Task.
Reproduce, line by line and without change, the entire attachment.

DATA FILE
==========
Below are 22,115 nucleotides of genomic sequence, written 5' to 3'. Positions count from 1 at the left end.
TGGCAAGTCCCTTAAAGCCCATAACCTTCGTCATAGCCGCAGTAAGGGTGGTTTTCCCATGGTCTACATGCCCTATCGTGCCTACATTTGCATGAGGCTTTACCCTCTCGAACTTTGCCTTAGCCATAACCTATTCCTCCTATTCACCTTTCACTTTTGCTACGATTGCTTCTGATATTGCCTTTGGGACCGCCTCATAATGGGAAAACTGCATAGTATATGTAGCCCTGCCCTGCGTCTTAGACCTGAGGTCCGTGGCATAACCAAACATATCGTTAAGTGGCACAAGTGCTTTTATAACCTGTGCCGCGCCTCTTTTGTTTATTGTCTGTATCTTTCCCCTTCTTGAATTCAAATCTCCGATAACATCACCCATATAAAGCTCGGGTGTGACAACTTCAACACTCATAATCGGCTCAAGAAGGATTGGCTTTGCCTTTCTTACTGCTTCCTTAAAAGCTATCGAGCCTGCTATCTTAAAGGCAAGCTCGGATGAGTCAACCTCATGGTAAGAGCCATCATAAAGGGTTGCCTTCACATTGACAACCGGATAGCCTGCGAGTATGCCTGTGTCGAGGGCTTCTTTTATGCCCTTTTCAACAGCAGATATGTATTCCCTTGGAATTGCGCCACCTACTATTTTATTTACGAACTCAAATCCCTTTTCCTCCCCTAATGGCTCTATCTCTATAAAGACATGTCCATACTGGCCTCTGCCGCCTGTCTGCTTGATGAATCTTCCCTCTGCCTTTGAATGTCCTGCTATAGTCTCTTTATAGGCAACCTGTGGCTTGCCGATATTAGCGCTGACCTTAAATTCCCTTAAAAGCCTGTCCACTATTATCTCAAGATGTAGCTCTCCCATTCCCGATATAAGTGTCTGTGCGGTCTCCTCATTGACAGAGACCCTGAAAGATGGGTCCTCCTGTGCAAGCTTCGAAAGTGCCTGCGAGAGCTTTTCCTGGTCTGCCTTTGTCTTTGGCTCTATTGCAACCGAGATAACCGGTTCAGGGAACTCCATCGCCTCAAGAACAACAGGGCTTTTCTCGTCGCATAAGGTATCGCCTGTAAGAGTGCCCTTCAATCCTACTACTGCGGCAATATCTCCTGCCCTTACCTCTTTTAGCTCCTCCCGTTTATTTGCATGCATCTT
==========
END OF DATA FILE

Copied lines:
Below are 22,115 nucleotides of genomic sequence, written 5' to 3'. Positions count from 1 at the left end.
TGGCAAGTCCCTTAAAGCCCATAACCTTCGTCATAGCCGCAGTAAGGGTGGTTTTCCCATGGTCTACATGCCCTATCGTGCCTACATTTGCATGAGGCTTTACCCTCTCGAACTTTGCCTTAGCCATAACCTATTCCTCCTATTCACCTTTCACTTTTGCTACGATTGCTTCTGATATTGCCTTTGGGACCGCCTCATAATGGGAAAACTGCATAGTATATGTAGCCCTGCCCTGCGTCTTAGACCTGAGGTCCGTGGCATAACCAAACATATCGTTAAGTGGCACAAGTGCTTTTATAACCTGTGCCGCGCCTCTTTTGTTTATTGTCTGTATCTTTCCCCTTCTTGAATTCAAATCTCCGATAACATCACCCATATAAAGCTCGGGTGTGACAACTTCAACACTCATAATCGGCTCAAGAAGGATTGGCTTTGCCTTTCTTACTGCTTCCTTAAAAGCTATCGAGCCTGCTATCTTAAAGGCAAGCTCGGATGAGTCAACCTCATGGTAAGAGCCATCATAAAGGGTTGCCTTCACATTGACAACCGGATAGCCTGCGAGTATGCCTGTGTCGAGGGCTTCTTTTATGCCCTTTTCAACAGCAGATATGTATTCCCTTGGAATTGCGCCACCTACTATTTTATTTACGAACTCAAATCCCTTTTCCTCCCCTAATGGCTCTATCTCTATAAAGACATGTCCATACTGGCCTCTGCCGCCTGTCTGCTTGATGAATCTTCCCTCTGCCTTTGAATGTCCTGCTATAGTCTCTTTATAGGCAACCTGTGGCTTGCCGATATTAGCGCTGACCTTAAATTCCCTTAAAAGCCTGTCCACTATTATCTCAAGATGTAGCTCTCCCATTCCCGATATAAGTGTCTGTGCGGTCTCCTCATTGACAGAGACCCTGAAAGATGGGTCCTCCTGTGCAAGCTTCGAAAGTGCCTGCGAGAGCTTTTCCTGGTCTGCCTTTGTCTTTGGCTCTATTGCAACCGAGATAACCGGTTCAGGGAACTCCATCGCCTCAAGAACAACAGGGCTTTTCTCGTCGCATAAGGTATCGCCTGTAAGAGTGCCCTTCAATCCTACTACTGCGGCAATATCTCCTGCCCTTACCTCTTTTAGCTCCTCCCGTTTATTTGCATGCATCTT